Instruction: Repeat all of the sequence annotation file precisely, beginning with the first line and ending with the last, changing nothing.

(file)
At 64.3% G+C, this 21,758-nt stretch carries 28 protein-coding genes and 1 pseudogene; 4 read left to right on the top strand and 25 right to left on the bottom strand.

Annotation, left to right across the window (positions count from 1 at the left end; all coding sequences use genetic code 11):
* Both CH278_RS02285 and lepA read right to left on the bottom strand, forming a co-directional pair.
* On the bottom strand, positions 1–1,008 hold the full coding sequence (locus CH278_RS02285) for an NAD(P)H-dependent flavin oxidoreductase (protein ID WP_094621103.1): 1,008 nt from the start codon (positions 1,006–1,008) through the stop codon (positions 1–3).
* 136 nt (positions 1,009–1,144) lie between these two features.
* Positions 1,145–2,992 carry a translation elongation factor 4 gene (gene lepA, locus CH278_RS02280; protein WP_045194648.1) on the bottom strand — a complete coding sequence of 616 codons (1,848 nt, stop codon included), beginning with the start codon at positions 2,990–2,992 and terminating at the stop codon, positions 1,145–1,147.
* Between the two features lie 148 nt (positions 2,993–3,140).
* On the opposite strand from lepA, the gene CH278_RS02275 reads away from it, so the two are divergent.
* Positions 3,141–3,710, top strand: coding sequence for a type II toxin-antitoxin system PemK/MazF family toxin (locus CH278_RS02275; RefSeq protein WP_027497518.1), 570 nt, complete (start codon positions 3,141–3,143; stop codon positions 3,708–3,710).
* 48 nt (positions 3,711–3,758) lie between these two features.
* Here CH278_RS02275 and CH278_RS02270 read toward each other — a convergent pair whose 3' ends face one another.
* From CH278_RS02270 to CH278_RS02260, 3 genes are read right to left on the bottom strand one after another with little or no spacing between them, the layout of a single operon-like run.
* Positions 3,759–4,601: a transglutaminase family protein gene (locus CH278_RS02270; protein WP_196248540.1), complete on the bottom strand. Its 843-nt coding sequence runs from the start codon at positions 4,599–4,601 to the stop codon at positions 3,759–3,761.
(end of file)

At 64.3% G+C, this 21,758-nt stretch carries 28 protein-coding genes and 1 pseudogene; 4 read left to right on the top strand and 25 right to left on the bottom strand.

Annotation, left to right across the window (positions count from 1 at the left end; all coding sequences use genetic code 11):
* Both CH278_RS02285 and lepA read right to left on the bottom strand, forming a co-directional pair.
* On the bottom strand, positions 1–1,008 hold the full coding sequence (locus CH278_RS02285) for an NAD(P)H-dependent flavin oxidoreductase (protein ID WP_094621103.1): 1,008 nt from the start codon (positions 1,006–1,008) through the stop codon (positions 1–3).
* 136 nt (positions 1,009–1,144) lie between these two features.
* Positions 1,145–2,992 carry a translation elongation factor 4 gene (gene lepA, locus CH278_RS02280; protein WP_045194648.1) on the bottom strand — a complete coding sequence of 616 codons (1,848 nt, stop codon included), beginning with the start codon at positions 2,990–2,992 and terminating at the stop codon, positions 1,145–1,147.
* Between the two features lie 148 nt (positions 2,993–3,140).
* On the opposite strand from lepA, the gene CH278_RS02275 reads away from it, so the two are divergent.
* Positions 3,141–3,710, top strand: coding sequence for a type II toxin-antitoxin system PemK/MazF family toxin (locus CH278_RS02275; RefSeq protein WP_027497518.1), 570 nt, complete (start codon positions 3,141–3,143; stop codon positions 3,708–3,710).
* 48 nt (positions 3,711–3,758) lie between these two features.
* Here CH278_RS02275 and CH278_RS02270 read toward each other — a convergent pair whose 3' ends face one another.
* From CH278_RS02270 to CH278_RS02260, 3 genes are read right to left on the bottom strand one after another with little or no spacing between them, the layout of a single operon-like run.
* Positions 3,759–4,601: a transglutaminase family protein gene (locus CH278_RS02270; protein WP_196248540.1), complete on the bottom strand. Its 843-nt coding sequence runs from the start codon at positions 4,599–4,601 to the stop codon at positions 3,759–3,761.